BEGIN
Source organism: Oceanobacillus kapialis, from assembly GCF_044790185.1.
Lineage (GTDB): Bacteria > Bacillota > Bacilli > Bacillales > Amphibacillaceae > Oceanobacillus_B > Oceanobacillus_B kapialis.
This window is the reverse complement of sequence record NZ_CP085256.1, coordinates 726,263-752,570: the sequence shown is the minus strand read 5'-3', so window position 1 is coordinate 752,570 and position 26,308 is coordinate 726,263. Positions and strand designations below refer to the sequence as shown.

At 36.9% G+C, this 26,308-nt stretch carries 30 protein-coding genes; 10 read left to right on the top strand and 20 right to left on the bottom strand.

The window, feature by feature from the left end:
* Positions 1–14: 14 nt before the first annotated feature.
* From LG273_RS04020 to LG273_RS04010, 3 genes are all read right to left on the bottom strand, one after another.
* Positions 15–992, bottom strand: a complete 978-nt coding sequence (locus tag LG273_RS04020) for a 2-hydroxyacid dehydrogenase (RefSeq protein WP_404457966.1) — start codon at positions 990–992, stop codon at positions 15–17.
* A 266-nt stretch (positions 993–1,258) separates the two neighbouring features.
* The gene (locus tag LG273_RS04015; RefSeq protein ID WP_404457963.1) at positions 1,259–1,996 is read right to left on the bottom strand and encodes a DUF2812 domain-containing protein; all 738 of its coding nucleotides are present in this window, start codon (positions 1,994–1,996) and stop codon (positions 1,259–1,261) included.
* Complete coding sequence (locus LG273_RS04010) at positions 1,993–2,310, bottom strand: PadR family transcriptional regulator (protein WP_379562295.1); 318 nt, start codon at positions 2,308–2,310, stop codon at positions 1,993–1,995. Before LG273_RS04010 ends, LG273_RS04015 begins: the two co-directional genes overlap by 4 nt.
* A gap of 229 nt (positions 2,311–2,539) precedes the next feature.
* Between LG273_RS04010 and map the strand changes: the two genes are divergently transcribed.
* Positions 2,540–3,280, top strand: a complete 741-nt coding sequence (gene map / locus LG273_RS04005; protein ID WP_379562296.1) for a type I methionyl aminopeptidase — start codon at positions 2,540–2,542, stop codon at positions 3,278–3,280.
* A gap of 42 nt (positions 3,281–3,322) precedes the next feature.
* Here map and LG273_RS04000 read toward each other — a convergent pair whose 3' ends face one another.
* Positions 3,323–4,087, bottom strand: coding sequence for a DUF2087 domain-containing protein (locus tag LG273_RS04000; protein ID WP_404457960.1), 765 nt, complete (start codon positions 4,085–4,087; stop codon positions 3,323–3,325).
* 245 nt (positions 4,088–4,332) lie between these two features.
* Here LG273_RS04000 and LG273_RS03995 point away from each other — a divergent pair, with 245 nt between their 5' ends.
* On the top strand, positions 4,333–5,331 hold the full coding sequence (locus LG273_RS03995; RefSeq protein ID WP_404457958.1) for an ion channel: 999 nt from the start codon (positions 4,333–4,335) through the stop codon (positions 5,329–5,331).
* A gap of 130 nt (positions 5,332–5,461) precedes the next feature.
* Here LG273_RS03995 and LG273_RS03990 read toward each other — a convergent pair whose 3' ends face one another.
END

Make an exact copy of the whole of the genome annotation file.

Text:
Source organism: Oceanobacillus kapialis, from assembly GCF_044790185.1.
Lineage (GTDB): Bacteria > Bacillota > Bacilli > Bacillales > Amphibacillaceae > Oceanobacillus_B > Oceanobacillus_B kapialis.
This window is the reverse complement of sequence record NZ_CP085256.1, coordinates 726,263-752,570: the sequence shown is the minus strand read 5'-3', so window position 1 is coordinate 752,570 and position 26,308 is coordinate 726,263. Positions and strand designations below refer to the sequence as shown.

At 36.9% G+C, this 26,308-nt stretch carries 30 protein-coding genes; 10 read left to right on the top strand and 20 right to left on the bottom strand.

The window, feature by feature from the left end:
* Positions 1–14: 14 nt before the first annotated feature.
* From LG273_RS04020 to LG273_RS04010, 3 genes are all read right to left on the bottom strand, one after another.
* Positions 15–992, bottom strand: a complete 978-nt coding sequence (locus tag LG273_RS04020) for a 2-hydroxyacid dehydrogenase (RefSeq protein WP_404457966.1) — start codon at positions 990–992, stop codon at positions 15–17.
* A 266-nt stretch (positions 993–1,258) separates the two neighbouring features.
* The gene (locus tag LG273_RS04015; RefSeq protein ID WP_404457963.1) at positions 1,259–1,996 is read right to left on the bottom strand and encodes a DUF2812 domain-containing protein; all 738 of its coding nucleotides are present in this window, start codon (positions 1,994–1,996) and stop codon (positions 1,259–1,261) included.
* Complete coding sequence (locus LG273_RS04010) at positions 1,993–2,310, bottom strand: PadR family transcriptional regulator (protein WP_379562295.1); 318 nt, start codon at positions 2,308–2,310, stop codon at positions 1,993–1,995. Before LG273_RS04010 ends, LG273_RS04015 begins: the two co-directional genes overlap by 4 nt.
* A gap of 229 nt (positions 2,311–2,539) precedes the next feature.
* Between LG273_RS04010 and map the strand changes: the two genes are divergently transcribed.
* Positions 2,540–3,280, top strand: a complete 741-nt coding sequence (gene map / locus LG273_RS04005; protein ID WP_379562296.1) for a type I methionyl aminopeptidase — start codon at positions 2,540–2,542, stop codon at positions 3,278–3,280.
* A gap of 42 nt (positions 3,281–3,322) precedes the next feature.
* Here map and LG273_RS04000 read toward each other — a convergent pair whose 3' ends face one another.
* Positions 3,323–4,087, bottom strand: coding sequence for a DUF2087 domain-containing protein (locus tag LG273_RS04000; protein ID WP_404457960.1), 765 nt, complete (start codon positions 4,085–4,087; stop codon positions 3,323–3,325).
* 245 nt (positions 4,088–4,332) lie between these two features.
* Here LG273_RS04000 and LG273_RS03995 point away from each other — a divergent pair, with 245 nt between their 5' ends.
* On the top strand, positions 4,333–5,331 hold the full coding sequence (locus LG273_RS03995; RefSeq protein ID WP_404457958.1) for an ion channel: 999 nt from the start codon (positions 4,333–4,335) through the stop codon (positions 5,329–5,331).
* A gap of 130 nt (positions 5,332–5,461) precedes the next feature.
* Here LG273_RS03995 and LG273_RS03990 read toward each other — a convergent pair whose 3' ends face one another.